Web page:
The show shifted to a live format for its third season, allowing viewers and guests to send questions in real time via video chat and social media. After Trump’s meeting with representatives from historically black colleges and universities generated headlines and memes, “Uncommon Sense” featured a first-hand account from Dillard University president Walter M. Kimbrough, who explained over video chat that the HBCU leaders had really been at the White House to speak with education secretary Betsy DeVos. Meeting the president “was really a spur-of-the-moment type of deal,” Kimbrough said.
How to watch: “Uncommon Sense Live” airs Friday at 11:30 on MTV2.
@MIDNIGHT WITH CHRIS HARDWICK
The gist: Ubiquitous TV host Chris Hardwick and a trio of comedians riff on politics and Internet culture in a game-show format.
Recent guests: “Saturday Night Live” cast member Sasheer Zamata, “Brooklyn Nine-Nine” star Stephanie Beatriz, comedian Ricky Velez, comedian Flula Borg.
What you might be missing: Expert comedic timing and Internet jokes from people who understand the Internet.
Hardwick, who hosts 100 different shows (okay, more like three) isn’t really the draw here, though he has certainly gained a following helming aftershows for AMC’s “The Walking Dead” and “Better Call Saul.” Watch for the guest comedians, who need to be able to think on their feet, as Hardwick challenges them to create hashtag-inspired puns (while viewers tweet their own takes), help him get Alec Baldwin to unblock him on Twitter or introduce Trump Supreme Court nominee Neil Gorsuch as if he were a stand-up comic coming to the stage.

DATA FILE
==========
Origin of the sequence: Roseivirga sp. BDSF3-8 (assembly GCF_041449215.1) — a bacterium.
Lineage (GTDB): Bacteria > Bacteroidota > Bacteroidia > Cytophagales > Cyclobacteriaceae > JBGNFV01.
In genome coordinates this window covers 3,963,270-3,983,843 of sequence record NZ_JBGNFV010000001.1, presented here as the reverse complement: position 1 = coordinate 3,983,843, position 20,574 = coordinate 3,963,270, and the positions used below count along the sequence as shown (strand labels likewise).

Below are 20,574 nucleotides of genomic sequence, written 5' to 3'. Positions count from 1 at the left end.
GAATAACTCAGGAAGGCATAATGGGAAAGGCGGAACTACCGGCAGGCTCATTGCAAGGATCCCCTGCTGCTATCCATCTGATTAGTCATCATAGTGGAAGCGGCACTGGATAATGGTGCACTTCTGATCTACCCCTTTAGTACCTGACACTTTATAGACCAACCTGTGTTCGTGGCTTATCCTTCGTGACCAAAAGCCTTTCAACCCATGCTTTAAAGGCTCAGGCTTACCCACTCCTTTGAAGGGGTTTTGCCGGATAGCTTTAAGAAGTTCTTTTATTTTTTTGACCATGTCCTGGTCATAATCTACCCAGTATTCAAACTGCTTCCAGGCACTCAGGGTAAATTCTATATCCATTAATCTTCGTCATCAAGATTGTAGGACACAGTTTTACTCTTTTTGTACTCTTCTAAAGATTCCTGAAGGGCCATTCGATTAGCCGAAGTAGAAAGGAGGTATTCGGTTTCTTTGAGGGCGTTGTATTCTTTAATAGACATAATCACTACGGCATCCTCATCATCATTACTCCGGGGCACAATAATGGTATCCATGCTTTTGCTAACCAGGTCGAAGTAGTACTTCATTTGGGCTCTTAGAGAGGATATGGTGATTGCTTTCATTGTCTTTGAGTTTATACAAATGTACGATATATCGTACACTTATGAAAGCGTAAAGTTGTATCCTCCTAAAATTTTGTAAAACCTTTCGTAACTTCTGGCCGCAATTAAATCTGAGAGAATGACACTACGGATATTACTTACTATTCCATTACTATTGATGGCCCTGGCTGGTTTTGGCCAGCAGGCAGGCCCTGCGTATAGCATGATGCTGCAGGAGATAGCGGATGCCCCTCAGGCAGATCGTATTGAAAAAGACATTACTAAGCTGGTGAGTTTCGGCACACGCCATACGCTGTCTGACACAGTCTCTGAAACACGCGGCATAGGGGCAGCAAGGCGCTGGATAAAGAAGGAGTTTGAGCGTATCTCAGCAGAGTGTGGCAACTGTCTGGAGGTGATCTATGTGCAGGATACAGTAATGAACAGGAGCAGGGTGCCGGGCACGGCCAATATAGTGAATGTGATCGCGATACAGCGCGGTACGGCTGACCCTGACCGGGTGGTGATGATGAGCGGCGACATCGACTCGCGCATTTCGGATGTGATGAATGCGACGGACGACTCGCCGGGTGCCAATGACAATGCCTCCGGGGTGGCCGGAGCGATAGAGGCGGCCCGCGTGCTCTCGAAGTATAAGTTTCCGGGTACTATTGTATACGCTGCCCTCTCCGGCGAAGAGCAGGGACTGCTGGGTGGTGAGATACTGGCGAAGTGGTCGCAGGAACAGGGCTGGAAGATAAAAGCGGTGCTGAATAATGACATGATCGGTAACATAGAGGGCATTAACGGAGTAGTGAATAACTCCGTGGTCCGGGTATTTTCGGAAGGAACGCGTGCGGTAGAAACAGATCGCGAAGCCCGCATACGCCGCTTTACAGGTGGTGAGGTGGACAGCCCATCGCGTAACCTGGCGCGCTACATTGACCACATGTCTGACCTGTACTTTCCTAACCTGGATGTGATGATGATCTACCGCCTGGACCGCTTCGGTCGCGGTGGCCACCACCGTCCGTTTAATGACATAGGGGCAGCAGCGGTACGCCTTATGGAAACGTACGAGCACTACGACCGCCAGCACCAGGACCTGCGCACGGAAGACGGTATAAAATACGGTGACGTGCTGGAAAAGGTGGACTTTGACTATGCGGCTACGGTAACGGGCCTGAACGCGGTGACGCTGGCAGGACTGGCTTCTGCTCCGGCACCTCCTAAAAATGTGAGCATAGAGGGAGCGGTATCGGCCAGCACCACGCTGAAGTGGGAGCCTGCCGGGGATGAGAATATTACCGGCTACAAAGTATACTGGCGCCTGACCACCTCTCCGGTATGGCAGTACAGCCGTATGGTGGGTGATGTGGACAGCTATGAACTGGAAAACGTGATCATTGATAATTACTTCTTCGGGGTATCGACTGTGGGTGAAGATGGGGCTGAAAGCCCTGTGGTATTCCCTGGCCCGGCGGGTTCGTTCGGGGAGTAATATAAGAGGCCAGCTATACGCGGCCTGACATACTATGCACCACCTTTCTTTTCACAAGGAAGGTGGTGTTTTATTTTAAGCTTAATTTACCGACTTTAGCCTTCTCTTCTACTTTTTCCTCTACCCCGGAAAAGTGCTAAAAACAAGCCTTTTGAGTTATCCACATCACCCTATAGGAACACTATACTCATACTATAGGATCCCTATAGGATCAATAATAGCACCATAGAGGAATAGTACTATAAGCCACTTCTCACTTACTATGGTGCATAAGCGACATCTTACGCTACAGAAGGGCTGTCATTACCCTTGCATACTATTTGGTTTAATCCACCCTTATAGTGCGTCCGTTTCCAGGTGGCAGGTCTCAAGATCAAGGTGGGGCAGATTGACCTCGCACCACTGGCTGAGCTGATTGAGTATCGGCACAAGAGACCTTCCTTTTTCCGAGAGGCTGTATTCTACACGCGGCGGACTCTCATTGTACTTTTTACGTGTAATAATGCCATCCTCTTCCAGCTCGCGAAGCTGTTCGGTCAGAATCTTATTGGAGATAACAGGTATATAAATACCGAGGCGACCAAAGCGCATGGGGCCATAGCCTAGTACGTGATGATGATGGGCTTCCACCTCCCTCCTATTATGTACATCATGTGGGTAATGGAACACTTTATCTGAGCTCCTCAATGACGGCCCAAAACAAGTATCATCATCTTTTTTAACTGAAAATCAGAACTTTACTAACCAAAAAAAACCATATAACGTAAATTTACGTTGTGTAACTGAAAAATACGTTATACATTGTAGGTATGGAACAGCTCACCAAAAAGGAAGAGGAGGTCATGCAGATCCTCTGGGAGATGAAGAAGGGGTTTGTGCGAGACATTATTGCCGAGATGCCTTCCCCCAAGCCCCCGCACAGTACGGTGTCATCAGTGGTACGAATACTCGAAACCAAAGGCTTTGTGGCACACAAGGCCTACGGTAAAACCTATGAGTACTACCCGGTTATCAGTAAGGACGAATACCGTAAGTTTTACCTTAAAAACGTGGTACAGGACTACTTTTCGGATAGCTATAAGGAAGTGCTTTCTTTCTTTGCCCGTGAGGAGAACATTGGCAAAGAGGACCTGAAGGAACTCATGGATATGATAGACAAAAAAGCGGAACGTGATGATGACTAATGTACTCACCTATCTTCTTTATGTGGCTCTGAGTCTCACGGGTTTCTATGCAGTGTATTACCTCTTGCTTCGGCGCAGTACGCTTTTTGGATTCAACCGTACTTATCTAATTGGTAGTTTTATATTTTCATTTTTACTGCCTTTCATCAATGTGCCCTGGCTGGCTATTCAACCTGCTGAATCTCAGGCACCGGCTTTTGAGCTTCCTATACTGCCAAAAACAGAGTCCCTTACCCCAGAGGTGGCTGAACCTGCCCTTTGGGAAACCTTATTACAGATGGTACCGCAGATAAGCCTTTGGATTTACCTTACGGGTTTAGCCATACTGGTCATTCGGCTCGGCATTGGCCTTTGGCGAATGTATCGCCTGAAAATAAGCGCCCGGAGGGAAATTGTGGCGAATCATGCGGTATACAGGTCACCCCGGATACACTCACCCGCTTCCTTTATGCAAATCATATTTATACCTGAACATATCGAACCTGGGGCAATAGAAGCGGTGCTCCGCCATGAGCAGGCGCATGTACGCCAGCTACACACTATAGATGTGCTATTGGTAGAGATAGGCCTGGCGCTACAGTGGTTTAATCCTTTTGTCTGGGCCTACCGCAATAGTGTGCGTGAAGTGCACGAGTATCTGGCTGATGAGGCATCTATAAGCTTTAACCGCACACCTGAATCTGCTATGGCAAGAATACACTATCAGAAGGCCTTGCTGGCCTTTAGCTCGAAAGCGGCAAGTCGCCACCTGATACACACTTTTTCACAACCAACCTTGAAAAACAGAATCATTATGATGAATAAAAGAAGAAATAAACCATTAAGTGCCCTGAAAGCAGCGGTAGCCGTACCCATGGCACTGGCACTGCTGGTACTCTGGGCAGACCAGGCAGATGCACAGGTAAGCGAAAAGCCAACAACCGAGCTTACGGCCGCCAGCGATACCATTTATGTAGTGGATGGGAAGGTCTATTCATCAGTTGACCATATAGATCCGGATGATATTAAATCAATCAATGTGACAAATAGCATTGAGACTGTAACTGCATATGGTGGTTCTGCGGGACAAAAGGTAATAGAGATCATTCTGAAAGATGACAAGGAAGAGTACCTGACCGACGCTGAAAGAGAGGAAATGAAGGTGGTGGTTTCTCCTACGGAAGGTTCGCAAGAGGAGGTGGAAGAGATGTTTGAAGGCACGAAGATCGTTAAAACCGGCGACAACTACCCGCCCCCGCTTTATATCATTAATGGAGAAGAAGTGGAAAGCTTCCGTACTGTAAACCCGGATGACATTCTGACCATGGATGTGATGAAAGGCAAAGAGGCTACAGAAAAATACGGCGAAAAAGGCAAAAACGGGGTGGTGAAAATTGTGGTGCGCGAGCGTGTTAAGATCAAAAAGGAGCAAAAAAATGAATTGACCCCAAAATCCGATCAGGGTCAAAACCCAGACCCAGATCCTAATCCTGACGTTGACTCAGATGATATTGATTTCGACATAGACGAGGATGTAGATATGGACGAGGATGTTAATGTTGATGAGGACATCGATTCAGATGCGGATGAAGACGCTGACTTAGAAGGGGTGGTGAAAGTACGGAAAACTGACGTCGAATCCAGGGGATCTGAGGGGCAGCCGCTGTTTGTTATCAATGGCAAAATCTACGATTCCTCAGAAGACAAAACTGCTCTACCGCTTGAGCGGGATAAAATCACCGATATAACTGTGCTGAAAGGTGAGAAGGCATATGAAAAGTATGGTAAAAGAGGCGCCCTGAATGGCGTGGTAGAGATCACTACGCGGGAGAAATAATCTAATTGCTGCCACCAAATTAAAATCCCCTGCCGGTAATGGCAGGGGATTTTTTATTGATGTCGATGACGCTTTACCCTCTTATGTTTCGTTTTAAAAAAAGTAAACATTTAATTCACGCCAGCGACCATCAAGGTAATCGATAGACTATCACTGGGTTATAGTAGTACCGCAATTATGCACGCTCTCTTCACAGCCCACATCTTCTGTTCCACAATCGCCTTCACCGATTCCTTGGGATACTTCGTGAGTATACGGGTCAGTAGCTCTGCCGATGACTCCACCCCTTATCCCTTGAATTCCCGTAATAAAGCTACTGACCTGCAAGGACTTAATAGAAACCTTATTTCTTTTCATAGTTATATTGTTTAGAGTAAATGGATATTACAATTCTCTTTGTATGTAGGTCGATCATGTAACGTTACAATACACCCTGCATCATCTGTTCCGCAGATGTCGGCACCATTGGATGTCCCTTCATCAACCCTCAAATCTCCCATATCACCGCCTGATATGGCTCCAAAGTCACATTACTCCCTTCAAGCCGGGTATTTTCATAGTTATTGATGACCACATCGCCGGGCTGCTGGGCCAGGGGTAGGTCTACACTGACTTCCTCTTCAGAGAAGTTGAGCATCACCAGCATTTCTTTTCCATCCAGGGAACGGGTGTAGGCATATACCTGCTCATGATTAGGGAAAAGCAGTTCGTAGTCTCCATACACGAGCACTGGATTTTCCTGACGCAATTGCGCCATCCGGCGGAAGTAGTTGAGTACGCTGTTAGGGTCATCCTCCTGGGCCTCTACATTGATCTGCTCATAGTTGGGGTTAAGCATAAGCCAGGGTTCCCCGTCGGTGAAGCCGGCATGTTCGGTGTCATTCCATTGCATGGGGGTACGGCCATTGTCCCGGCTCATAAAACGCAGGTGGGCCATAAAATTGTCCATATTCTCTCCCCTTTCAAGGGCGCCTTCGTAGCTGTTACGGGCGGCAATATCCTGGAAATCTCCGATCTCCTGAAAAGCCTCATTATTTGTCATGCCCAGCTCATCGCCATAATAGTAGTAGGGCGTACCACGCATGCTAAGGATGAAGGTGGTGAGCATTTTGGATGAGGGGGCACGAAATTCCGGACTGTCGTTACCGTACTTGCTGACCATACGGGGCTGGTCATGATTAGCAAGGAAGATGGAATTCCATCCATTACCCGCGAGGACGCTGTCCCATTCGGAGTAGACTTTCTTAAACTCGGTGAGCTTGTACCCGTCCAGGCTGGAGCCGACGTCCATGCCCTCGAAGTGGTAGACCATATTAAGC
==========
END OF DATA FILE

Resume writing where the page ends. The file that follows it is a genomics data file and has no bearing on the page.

The show has also been known to surprise viewers with more high-profile celebrity guests. Last October, Will Ferrell stopped by to talk about the presidential election — as George W. Bush.
How to watch: @Midnight airs Monday through Thursday nights at 11:30 p.m. on Comedy Central. (Per its title, the show used to air at midnight but was moved up when the network canceled “The Nightly Show With Larry Wilmore.”) You can also watch full episodes on Comedy Central’s website.